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Employment Law – Employment Contracts

An employment contract is an agreement between an employer and an employee
that details the rights, responsibilities and duties of each party. A contract is created
the moment an applicant unconditionally accepts a job offer, whether the offer was
oral or written. Although oral employment contracts are enforceable, it is in the best
interest of both parties to create a written contract in order to cut down on disputes
and clarify terms of the employment.


Employment contract terms can be (1) verbally agreed to, (2) written in a contract, correspondence, company policy, employee handbook or offer letter, (3) left as an implied term or (4) a combination of the three. Implied contract terms may include terms that are necessary to make the contract work, terms that are obvious or assumed, and terms implied by custom and practice.

An oral contract is just as binding as a written contract; however, the terms in an oral contract can be more difficult to prove. If the terms of the contract are broken, the offender may be liable under breach of contract.


Employment contracts can also include implied terms. Some of these implied terms include:

  • Employer’s duty to provide a secure, safe and healthy environment
  • Employee’s duty of honesty and loyal service
  • Duty of mutual trust and confidence between both parties
  • Necessary terms to make the contract workable
  • Custom and Practice—terms and conditions that become implied because it has been consistently done over a period of significant time


The Law

England, Wales and Scotland Northern Ireland
The Employment Rights Act 1996 The Employment Rights (1996) order


Employers are required to give their employees a written statement of employment particulars if their employment contract lasts longer than a month. This written statement must be provided within two months after the beginning employment. The written statement itself is not a contract, but can be used as evidence to prove terms on the contract in the event of dispute.

A written statement may be a singular document or consist of several different documents. However, certain particulars must be set out in a singular document known as the ‘principal statement’. Other remaining particulars


required by statute can be included or set out in other documents, such as the employee handbook.  A sample written statement of employment particulars can be found on the UK’s government website. The Principal Statement must include these particulars on one, singular document:

  • Legal name of the employer company.
  • Employee’s name, start date, title of the job or brief description of the work.

Whether a previous job counts towards a period of continuous employment and the date the period started.

  • Rate of pay or how it is to be calculated and at which intervals it will be paid out.
  • Terms and conditions relating to hours of work.
  • Entitlement to holidays, including public holidays and holiday pay. There must be accurate information to allow for precise calculation of accrued entitlement.
  • Address of employee’s place of work and whether relocation is possible. If more than one location, indicate this with the employer’s address.

The following additional required particulars may be included in the same document as the principal statement, but can also be given separately:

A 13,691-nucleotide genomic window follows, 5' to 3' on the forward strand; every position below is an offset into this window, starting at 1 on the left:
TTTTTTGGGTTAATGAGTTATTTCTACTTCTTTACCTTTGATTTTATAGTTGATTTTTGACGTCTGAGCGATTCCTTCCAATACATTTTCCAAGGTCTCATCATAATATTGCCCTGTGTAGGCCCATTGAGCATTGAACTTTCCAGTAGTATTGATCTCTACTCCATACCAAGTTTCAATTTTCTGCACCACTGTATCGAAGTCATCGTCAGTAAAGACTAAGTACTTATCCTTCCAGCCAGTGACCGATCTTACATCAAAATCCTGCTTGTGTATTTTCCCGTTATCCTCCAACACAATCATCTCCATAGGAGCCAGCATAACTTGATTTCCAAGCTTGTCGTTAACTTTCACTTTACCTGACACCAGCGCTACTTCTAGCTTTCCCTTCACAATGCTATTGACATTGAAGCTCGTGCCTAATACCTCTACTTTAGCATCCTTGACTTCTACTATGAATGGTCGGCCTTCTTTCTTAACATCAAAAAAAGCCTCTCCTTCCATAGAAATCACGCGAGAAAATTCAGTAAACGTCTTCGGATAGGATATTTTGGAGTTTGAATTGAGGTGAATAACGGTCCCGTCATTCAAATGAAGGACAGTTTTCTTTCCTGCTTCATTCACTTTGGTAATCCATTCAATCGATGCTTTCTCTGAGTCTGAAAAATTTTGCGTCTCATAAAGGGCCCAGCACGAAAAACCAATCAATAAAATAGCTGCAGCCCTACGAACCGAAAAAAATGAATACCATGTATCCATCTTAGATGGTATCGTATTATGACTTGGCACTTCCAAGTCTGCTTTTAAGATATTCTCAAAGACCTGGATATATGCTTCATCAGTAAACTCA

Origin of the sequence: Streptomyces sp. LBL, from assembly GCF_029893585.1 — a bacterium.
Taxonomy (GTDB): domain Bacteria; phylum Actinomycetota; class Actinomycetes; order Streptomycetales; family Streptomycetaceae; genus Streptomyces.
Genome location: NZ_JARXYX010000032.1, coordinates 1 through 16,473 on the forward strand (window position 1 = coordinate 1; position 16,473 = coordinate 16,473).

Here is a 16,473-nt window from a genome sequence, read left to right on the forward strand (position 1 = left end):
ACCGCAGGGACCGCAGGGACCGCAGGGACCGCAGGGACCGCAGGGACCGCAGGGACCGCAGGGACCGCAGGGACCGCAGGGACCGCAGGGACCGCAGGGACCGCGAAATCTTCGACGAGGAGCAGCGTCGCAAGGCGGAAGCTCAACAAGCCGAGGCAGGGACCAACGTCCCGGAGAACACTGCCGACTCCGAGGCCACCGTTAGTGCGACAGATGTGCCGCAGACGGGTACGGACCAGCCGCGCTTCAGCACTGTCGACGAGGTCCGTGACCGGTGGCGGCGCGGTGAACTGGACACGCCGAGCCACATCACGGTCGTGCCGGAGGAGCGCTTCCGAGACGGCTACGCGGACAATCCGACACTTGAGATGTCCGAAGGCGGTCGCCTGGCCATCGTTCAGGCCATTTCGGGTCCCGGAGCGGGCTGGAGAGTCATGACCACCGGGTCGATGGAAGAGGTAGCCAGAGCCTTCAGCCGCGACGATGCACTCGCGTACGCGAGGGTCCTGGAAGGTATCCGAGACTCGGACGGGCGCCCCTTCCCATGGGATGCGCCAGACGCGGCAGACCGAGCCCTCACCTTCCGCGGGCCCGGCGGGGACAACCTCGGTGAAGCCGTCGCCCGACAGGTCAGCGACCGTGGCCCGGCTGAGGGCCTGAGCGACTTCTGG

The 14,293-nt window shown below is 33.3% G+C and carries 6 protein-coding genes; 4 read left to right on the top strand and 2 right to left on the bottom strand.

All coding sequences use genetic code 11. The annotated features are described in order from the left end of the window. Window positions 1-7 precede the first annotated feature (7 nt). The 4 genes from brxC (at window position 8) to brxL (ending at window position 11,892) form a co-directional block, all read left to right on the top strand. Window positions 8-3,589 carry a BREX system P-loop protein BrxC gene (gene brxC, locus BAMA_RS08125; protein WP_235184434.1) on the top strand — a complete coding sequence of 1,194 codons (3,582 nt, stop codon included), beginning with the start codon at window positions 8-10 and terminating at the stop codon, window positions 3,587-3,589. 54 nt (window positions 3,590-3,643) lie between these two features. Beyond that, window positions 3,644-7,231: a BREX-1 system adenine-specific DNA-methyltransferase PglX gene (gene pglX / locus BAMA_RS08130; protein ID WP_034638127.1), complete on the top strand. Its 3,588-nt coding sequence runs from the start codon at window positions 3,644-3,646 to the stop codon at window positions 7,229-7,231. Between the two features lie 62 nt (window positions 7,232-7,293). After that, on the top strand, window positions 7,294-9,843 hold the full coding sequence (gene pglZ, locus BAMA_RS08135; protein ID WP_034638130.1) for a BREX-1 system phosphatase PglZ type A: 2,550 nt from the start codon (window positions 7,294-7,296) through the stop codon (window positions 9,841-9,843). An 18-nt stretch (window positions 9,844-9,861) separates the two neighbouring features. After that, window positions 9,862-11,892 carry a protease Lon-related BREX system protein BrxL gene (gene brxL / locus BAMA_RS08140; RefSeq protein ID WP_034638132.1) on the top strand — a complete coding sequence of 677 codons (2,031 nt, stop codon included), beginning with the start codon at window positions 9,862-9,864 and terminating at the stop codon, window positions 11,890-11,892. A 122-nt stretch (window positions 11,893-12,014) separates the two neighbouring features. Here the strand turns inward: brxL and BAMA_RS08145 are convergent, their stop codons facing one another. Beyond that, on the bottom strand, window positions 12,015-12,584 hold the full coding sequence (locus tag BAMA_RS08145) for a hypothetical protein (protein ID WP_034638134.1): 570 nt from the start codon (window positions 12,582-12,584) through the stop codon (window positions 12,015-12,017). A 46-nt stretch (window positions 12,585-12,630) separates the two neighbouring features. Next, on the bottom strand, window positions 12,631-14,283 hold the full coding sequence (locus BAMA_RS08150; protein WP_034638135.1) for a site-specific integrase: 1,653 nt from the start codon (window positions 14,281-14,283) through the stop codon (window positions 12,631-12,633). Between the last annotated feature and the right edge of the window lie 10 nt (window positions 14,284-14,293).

• Period of employment—if employment is not intended to be permanent, the period for which it is expected to continue, or if fixed-term, the end date.
  • Collective agreements that directly affect terms and conditions of employment.
  • Terms related to employment in another country.
  • Terms and conditions relating to sick pay.
  • Terms relating to pensions and pension schemes.
  • Length of termination notice required from both parties.
  • Dismissal, disciplinary and grievance procedures, including name or title of person employee should apply to:
    • Resolve a grievance, and how to make such an application.
    • If dissatisfied with any disciplinary decision or dismissal and how to make such an application.


Periodically due to changes in economic circumstances, employee promotions, disciplinary actions, reorganisation, or new laws and regulations, an employment contract may need to be changed or modified. A contract of employment cannot be changed unless it is agreed to by both parties. If an employment contract is improperly changed, the employee may be entitled to sue for breach of contract or claim constructive dismissal. Some contracts may include flexibility clauses, giving employers the right to change certain conditions. However, flexibility clauses cannot be used to bring in completely unreasonable changes.

If the written statement of particulars is changed or modified, employers must tell the employee in writing no later than one month after the change. If the change requires an employee to work outside of the United Kingdom for more than a month, and they will be departing within a month of the change, the employer must notify the employee in writing before the departure date. Most changes will require the notification to explicitly state the particulars of the claim. However, a referral to some other document (such as a company handbook) will suffice for the following changes: entitlement to sick leave, pensions, and disciplinary rules and procedures.

The following information is not exhaustive, nor does it apply to specific circumstances. The content therefore should not be regarded as constituting legal or regulatory advice and not be relied upon as such. Readers should contact a legal or regulatory professional for appropriate advice. Further, the law may have changed since the first publication of this information.

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